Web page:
''(ii) shall also appear in writing at the end of the communication in a clearly readable manner with a reasonable degree of color contrast between the background and the printed statement, for a period of at least 4 seconds.
Right-wing media have criticized comments by NAACP President Ben Jealous in which he discussed "all the hatred" in the media and said that "this is too much like the period before Kristallnacht." But right-wing media figures have a long history of attacking progressives by comparing them and their policies to Adolf Hitler, Nazis, or Nazi-era Germany.
Following Christine O'Donnell's victory over Republican Rep. Mike Castle in the Delaware Senate Republican primary, right-wing media have taken up O'Donnell's cause, attacking the National Republican Senatorial Committee (NRSC) for reportedly deciding not to support O'Donnell.
Noting that the government "called no witnesses" in Log Cabin Republicans v. Gates, Hot Air's Allahpundit argued that the Obama administration shirked its legal responsibility to defend the Don't Ask, Don't Tell policy. In fact, while President Obama has called for the repeal of DADT, the Justice Department clearly met whatever legal responsibility it has to defend DADT.
Allahpundit quotes from the district court's opinion in Log Cabin Republicans, which states, "it again must be noted that Defendants called no witnesses, put on no affirmative case, and only entered into evidence the legislative history of the Act." Allahpundit the speculated: "Sounds like the feds maybe kinda sorta wanted to lose this one, possibly to help break the logjam in the Senate. (Maybe something for the lame-duck session?)"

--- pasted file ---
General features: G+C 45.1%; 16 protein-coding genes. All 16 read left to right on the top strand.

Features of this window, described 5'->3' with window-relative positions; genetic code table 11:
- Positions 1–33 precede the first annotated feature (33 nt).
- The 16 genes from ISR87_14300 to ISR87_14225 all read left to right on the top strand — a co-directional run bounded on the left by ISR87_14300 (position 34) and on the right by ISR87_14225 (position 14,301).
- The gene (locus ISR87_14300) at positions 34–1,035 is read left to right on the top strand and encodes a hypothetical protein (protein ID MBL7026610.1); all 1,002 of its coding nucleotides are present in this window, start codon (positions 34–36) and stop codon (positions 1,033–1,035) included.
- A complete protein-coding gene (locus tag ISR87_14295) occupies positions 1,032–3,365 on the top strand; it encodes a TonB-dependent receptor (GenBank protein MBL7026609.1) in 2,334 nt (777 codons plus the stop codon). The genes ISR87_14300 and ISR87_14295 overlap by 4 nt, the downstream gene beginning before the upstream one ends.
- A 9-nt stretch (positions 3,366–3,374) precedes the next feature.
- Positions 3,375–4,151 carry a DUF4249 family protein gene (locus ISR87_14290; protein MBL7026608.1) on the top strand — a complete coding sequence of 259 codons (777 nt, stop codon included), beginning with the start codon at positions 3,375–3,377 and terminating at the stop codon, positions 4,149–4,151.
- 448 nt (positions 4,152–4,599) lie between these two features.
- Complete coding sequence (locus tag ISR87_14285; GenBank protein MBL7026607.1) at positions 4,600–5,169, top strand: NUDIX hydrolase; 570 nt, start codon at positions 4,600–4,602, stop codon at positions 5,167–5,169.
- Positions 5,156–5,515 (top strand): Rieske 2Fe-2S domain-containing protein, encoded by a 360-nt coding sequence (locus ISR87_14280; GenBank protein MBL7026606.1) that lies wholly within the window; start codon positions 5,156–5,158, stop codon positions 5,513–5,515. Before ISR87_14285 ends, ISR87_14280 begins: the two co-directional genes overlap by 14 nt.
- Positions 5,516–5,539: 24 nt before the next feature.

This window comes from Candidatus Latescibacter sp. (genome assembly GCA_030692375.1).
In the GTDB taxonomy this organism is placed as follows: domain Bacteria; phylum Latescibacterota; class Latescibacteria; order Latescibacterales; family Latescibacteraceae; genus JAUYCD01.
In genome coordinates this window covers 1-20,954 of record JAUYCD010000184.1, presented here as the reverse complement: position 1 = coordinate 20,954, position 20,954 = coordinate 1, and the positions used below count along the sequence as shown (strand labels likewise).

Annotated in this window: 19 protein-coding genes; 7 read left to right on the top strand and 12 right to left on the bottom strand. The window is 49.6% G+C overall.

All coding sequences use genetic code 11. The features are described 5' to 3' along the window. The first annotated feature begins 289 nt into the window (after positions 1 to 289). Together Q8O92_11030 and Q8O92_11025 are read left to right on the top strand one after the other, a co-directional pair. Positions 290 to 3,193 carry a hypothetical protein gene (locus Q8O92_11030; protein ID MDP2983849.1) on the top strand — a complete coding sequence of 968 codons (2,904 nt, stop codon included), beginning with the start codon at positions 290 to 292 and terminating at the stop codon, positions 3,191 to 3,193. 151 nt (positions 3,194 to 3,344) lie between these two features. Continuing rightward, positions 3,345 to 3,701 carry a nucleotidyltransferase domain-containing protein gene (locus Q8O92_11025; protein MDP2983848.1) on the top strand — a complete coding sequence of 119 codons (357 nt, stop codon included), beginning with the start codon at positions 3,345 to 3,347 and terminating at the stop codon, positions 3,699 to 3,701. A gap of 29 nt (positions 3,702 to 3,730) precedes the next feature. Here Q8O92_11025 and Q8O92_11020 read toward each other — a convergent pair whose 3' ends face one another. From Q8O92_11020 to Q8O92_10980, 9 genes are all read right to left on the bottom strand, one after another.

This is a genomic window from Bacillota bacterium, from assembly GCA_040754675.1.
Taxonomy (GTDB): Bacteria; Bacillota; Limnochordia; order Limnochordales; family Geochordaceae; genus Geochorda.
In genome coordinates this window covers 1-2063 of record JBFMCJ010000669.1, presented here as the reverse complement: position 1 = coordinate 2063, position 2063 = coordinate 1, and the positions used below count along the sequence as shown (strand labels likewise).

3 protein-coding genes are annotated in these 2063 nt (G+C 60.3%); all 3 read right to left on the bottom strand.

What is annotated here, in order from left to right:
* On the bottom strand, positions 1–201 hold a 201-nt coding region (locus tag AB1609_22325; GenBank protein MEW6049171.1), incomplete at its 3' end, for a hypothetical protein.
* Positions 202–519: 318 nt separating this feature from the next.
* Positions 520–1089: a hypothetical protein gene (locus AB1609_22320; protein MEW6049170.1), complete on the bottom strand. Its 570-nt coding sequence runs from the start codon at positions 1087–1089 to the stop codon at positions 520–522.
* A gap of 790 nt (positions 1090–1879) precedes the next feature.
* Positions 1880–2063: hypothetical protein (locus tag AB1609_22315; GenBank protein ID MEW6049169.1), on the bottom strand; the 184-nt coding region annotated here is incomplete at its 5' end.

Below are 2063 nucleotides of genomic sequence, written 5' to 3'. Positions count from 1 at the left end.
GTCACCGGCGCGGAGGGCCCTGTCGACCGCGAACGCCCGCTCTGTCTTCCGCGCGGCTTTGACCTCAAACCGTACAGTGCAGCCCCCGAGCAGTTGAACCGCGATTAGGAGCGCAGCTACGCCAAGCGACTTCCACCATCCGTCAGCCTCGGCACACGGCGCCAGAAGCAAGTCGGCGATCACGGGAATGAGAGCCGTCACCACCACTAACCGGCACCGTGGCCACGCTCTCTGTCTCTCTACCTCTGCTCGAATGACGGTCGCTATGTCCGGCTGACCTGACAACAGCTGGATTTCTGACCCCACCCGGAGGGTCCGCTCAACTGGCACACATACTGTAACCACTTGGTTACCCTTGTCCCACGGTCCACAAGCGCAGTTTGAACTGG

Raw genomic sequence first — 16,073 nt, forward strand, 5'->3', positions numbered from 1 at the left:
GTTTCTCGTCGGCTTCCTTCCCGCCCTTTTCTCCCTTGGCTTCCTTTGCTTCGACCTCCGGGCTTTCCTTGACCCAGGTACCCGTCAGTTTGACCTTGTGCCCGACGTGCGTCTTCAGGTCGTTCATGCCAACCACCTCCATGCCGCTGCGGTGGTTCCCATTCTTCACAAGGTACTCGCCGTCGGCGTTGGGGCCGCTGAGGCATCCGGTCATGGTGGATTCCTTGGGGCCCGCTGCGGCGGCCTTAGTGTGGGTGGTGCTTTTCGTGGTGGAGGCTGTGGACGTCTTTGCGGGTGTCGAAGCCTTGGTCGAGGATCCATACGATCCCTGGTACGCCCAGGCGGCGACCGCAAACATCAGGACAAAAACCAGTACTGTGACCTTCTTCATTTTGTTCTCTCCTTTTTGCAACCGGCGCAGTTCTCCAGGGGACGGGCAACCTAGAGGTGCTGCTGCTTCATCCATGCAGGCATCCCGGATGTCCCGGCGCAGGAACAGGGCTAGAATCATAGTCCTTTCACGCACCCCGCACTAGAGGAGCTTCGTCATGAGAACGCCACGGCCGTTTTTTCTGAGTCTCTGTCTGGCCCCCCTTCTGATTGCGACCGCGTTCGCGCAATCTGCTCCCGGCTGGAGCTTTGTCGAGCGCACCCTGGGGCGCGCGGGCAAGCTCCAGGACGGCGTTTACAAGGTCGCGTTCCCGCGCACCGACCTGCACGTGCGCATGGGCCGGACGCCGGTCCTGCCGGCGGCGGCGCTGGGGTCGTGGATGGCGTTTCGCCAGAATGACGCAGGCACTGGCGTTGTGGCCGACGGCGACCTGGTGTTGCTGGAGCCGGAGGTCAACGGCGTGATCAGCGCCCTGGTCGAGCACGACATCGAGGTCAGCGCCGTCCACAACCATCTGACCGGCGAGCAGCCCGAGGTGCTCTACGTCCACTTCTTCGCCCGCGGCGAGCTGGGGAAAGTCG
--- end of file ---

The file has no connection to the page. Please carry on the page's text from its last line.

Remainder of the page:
However, the very opinion from which Allahpundit quotes also noted the reason the government did not put on witnesses or present evidence other than the legislative history: because it contended that all such evidence was irrelevant to the case. From the opinion:
Defendants asserted relevance (and often other) objections to nearly every exhibit Plaintiff sought to introduce into evidence during trial, as well as to nearly all the testimonial evidence offered. According to Defendants, because Plaintiff challenges the constitutionality of the statute on its face, rather than challenging its application, the only evidence the Court should -- indeed may -- consider, is the statute itself and the bare legislative history; thus, according to Defendants, all other evidence is irrelevant.